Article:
Items by Catherine Lutz
The Colorado nonprofit Sustainable Settings wants to teach farmers about an ancient agricultural system called "alley cropping" that uses scant water wisely and protects against soil erosion.
More than 7,000 gallons of diesel fuel accidentally dumped in a water-quality monitoring well at Copper Mountain ski resort, Colo., have yet to be found.
Rocky Flats, a former nuclear bomb factory, is caught between Denver's rapidly growing suburbs, which covet the open space, and conservationists who want the cleaned-up area to become a national wildlife refuge.
Telski, the ski resort in Telluride, Colo., wins a lawsuit and can now expand onto national forest lands.
As increasing numbers of recreationists discover Utah's San Rafael Swell, the BLM struggles to manage the area and environmentalists, ORVers and politicians wrangle over the best way to preserve - or exploit - the land.
Conservationists will need to come up with $3 million to buy a 247-acre caldera near Flagstaff, Ariz., called Dry Lake, from the developer whose plans for the site were stalled by them.
A look at this last winter in the West shows snow in the Northwest and Sierra Nevada, variable weather in the Rockies, and what looks like the beginning of a long, hot, dry summer in the Southwest.
Pintail ducks flying north from California's Central Valley this spring will carry transmitters to track their migration routes in an attempt to find out why pintail duck numbers are dropping.
The National BLM Wilderness Campaign, a project of the Southern Utah Wilderness Alliance, is lobbying to protect roadless lands throughout the country.
Washington farmers are working to get into compliance with the Endangered Species and Clean Water acts to save threatened salmon.
A letter from Elko County District Attorney Gary Woodbury advised Nevada businesses to not sell to or serve Forest Service employees.
The Park Service has begun to restrict motorized recreation in many national parks, banning tourist flights, personal watercraft and snowmobiles in some areas and working to reduce auto congestion.
The Department of Agriculture has released its new, proposed national organic standards for food in the U.S.
A new documentary, "Subdivide and Conquer: The New West," takes a sobering look at the rapid development and sprawling subdivisions in the West.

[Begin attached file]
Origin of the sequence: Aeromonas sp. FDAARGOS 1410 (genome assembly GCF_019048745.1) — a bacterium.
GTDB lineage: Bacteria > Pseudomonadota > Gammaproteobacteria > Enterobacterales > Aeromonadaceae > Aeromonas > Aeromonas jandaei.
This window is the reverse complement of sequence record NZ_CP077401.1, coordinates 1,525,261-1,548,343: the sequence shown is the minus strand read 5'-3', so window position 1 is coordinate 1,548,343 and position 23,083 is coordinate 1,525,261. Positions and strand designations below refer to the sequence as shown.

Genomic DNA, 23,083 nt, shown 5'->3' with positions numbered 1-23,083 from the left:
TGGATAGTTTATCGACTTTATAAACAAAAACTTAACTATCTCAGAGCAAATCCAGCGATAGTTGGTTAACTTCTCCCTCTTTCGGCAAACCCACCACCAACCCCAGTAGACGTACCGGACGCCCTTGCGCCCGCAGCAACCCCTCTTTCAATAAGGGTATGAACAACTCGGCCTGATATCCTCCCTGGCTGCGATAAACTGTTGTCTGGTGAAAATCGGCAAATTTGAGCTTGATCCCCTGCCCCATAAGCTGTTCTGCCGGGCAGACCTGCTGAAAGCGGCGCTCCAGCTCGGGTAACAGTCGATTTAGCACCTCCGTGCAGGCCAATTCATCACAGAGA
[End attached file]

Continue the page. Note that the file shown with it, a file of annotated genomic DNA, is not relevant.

Sen. Larry Craig's proposed Outfitters Policy Act would standardize outfitter operations on the public lands, but private users and other critics say the law would tie up the resource for commercial benefit.
Colorado Wild, an environmental group, is appealing the Forest Service's decision to let Arapahoe Basin Ski Area divert water from the North Fork of the Snake River for use in snowmaking.
Judge upholds drilling ban on Rocky Mtn. Front; Rep. Tom Udall is for breaching Snake River dams; GAO says Baca Ranch, N.M., is overpriced; Louisiana-Pacific fined for toxic dumping; Albuquerque Mayor Jim Baca supports Mexican wolves in Gila Wilderness.
After a 14-hour hearing packed with anti-growth activists, Garfield County Commissioners vote down Sanders Ranch, a huge development that would create a new town between Glenwood Springs and Carbondale.
Two natural-foods chains - Wild Oats Market and Whole Foods Market - are banning genetically engineered foods from their stores.
"Green Scissors 2000," a report by a coalition of environmental and taxpayer groups, cites 77 wasteful government programs.
The League of Conservation Voters gives most Western congress people a poor grade on environmental issues.
A special investigative report by the San Jose (Calif.) Mercury News says public-lands grazing consumes dollars as well as grass.
The Glen Canyon Action Network plans a Restoration Celebration and Rendezvous at Utah's Glen Canyon Dam.
Babbitt plans "national landscape monuments"; Phoenix air pollution; Animas-La Plata rises again; Las Vegas Mayor Oscar Goodman's ideas on storing nuclear waste; lawsuit over Makah Indians' right to hunt gray whales.
The 20-year-old quarterly "Women in Natural Resource" covers the changing role of women in the natural resource professions.
John Mumma resigns as director of the Colorado Division of Wildlife as agency morale drops under a state government unsympathetic to wildlife.
A former manager at the Army's chemical weapons incinerator in Tooele County, Utah, says he was threatened with firing if he talked about the plant's environmental problems.
Rep. Mark Udall, D, is battling a Colorado Department of Resources moratorium on buying land for wildlife habitat.
The Boulder-based wolf recovery organization, Sinapu, is working on restoring the wolf to Colorado's San Juan Mountains.
- William Mullane on How right-wing emigrants conquered North Idaho
- Ricardo Small on In Arizona, the people move ahead of the politicians
- Dean Nyffeler on New data released on violent threats to federal employees
- John Crosse on The Los Angeles wetland wars
- John Worlock on The U.S.’s only rare-earth mine files for bankruptcy